MANISTIQUE - The Luce, Mackinac, Alger, Schoolcraft District Health Department is looking to secure a cooperative agreement from the Schoolcraft County Board of Commissioners.
An official from LMAS presented details of the "Urban Cooperation Act" during Tuesday's board meeting. According to Nick Derusha, LMAS health officer, the four counties currently have only an informal agreement with the health department. "The health department was formed through the four counties in 1972 - essentially on a handshake," he said. "We have not had the benefit of a formal agreement since that time."
Derusha explained the department and LMAS Board of Health determined a formal agreement would be appropriate, and formed subcommittees to explore options. Using cooperative agreements from other area health departments, the subcommittee was able to develop one "tailored" to LMAS, he added.
"The Urban Cooperation Act provides an avenue for us to formalize the agreement between the counties," said Derusha. "Most of the agreement simply reinforces the arrangements that are already in place for the health department; there are a few sections that the agreement provides some clarification."
Some sections that have been clarified include financial support, since the counties are giving larger contributions than they did when LMAS was first formed. Determining how much each county contributes was changed from a yearly population review to a sounder five-year, census-based calculation, said Derusha.
"What we've done for the previous two years is simply looked at census data," he explained. "The problem is, when the county experienced a small fluctuation in census population or even in an estimate in that year, it could impact the amount that county would need to contribute to the department by a few thousand dollars."
With the new cooperative, the department will still use census data, but fix appropriation amounts for five years. The appropriations will continue to be reevaluated every five years, based on either estimated or actual census data. This, said Derusha, will give the counties a set number for their budgets for five year blocks - reducing the number of unexpected fluctuations.
The cooperative will also be taking into consideration the prison populations of certain counties using the department's services.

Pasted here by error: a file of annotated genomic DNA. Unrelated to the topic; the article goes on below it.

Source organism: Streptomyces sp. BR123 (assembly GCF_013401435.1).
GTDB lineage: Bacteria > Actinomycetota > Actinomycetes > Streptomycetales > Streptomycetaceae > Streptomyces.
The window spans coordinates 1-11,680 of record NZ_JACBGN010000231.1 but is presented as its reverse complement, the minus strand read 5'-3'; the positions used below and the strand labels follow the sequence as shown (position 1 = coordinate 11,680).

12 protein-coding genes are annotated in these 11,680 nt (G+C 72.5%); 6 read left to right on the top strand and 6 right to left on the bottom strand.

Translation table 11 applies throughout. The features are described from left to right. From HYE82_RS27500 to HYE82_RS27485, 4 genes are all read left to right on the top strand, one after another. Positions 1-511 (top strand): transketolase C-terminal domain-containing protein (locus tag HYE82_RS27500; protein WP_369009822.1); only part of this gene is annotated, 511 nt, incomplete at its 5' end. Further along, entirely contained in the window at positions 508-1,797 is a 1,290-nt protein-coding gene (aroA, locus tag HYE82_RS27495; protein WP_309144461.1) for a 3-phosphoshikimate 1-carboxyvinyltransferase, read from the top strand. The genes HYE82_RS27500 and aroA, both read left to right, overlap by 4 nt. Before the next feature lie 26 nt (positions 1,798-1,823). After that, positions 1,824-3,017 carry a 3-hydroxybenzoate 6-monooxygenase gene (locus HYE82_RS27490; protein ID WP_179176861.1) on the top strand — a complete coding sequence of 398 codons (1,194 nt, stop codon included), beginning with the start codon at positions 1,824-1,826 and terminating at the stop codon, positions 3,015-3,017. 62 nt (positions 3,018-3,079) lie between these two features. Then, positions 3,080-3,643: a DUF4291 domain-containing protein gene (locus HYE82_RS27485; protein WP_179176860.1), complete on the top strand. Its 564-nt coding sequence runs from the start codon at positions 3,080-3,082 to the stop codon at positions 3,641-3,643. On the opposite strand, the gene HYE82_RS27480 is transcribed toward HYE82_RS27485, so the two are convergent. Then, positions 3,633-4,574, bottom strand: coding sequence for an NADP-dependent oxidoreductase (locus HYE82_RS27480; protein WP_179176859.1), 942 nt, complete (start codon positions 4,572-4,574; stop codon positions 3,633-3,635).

"A couple of our counties have prison populations that are factored in to that census data, and the department doesn't provide our full range of services to those prisoners," explained Derusha. "It was decided by the committee and the board that each county would equally share 25 percent of that prison population."
While this move increased the amount each county will pay, Derusha noted LMAS also reduced its budget to lessen the overall burden for each cooperative participant.
Other cooperative provisions include the ability for any of the four counties: to request an appropriation evaluation due to a significant population change; to opt out of the department's services by either waiting until the end of a five-year period or giving the board of health 180 days notice; and to request that LMAS administer a county ordinance, as long as a county funding mechanism is provided. If one of the counties fails to meet their required appropriations, Derusha said the cooperative ensures the remaining counties will not be saddled with the financial burden.
"The first thing (disciplinary action) is environmental health fees would be raised in that county only - enough to make up the difference of their shortfall," he said. "We could also look at reducing services only in that county or the board may decide just to dissolve the health department (in that county)."
Derusha pointed out Luce County has already approved the cooperative, and Alger and Mackinac are expected to do the same.
Commissioner George Ecclesine explained the cooperative has been needed since a recent eye-opening experience. "The main thing that became the driving force on this was when one of the counties, about two years ago, was seriously looking at pulling out of the health department," he said. "We were all kind of shooting in the wind there was nothing, no perimeter as to how this would take effect or what would happen if that did occur."
The logistics of the possible county exit from LMAS, however, didn't pan out, added Commissioner Dan LaFoille. "What happened with that one county is they came, very quickly, to the realization that they could not afford to go by themselves," he said. "This is a good way to solidify things and give everybody a little better feeling about it."
Commissioners unanimously agreed to have the Schoolcraft County prosecuting attorney review cooperative, and possibly approve it in the last board meeting of the month.